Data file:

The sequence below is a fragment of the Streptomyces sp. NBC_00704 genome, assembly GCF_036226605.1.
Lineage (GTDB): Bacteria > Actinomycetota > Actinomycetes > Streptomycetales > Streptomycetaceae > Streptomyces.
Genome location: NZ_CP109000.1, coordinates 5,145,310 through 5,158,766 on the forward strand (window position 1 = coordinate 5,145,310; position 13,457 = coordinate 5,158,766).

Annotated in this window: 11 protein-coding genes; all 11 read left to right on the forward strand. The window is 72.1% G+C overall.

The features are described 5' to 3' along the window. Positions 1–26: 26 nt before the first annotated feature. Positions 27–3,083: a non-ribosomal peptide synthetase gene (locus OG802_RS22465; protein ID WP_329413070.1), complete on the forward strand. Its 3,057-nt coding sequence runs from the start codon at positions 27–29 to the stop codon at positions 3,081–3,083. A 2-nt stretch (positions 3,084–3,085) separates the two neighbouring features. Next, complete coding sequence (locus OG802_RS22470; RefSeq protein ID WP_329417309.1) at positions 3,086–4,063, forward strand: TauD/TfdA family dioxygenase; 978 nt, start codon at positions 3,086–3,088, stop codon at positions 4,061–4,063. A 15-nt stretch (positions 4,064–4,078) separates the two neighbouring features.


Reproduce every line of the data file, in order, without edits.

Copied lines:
The sequence below is a fragment of the Streptomyces sp. NBC_00704 genome, assembly GCF_036226605.1.
Lineage (GTDB): Bacteria > Actinomycetota > Actinomycetes > Streptomycetales > Streptomycetaceae > Streptomyces.
Genome location: NZ_CP109000.1, coordinates 5,145,310 through 5,158,766 on the forward strand (window position 1 = coordinate 5,145,310; position 13,457 = coordinate 5,158,766).

Annotated in this window: 11 protein-coding genes; all 11 read left to right on the forward strand. The window is 72.1% G+C overall.

The features are described 5' to 3' along the window. Positions 1–26: 26 nt before the first annotated feature. Positions 27–3,083: a non-ribosomal peptide synthetase gene (locus OG802_RS22465; protein ID WP_329413070.1), complete on the forward strand. Its 3,057-nt coding sequence runs from the start codon at positions 27–29 to the stop codon at positions 3,081–3,083. A 2-nt stretch (positions 3,084–3,085) separates the two neighbouring features. Next, complete coding sequence (locus OG802_RS22470; RefSeq protein ID WP_329417309.1) at positions 3,086–4,063, forward strand: TauD/TfdA family dioxygenase; 978 nt, start codon at positions 3,086–3,088, stop codon at positions 4,061–4,063. A 15-nt stretch (positions 4,064–4,078) separates the two neighbouring features.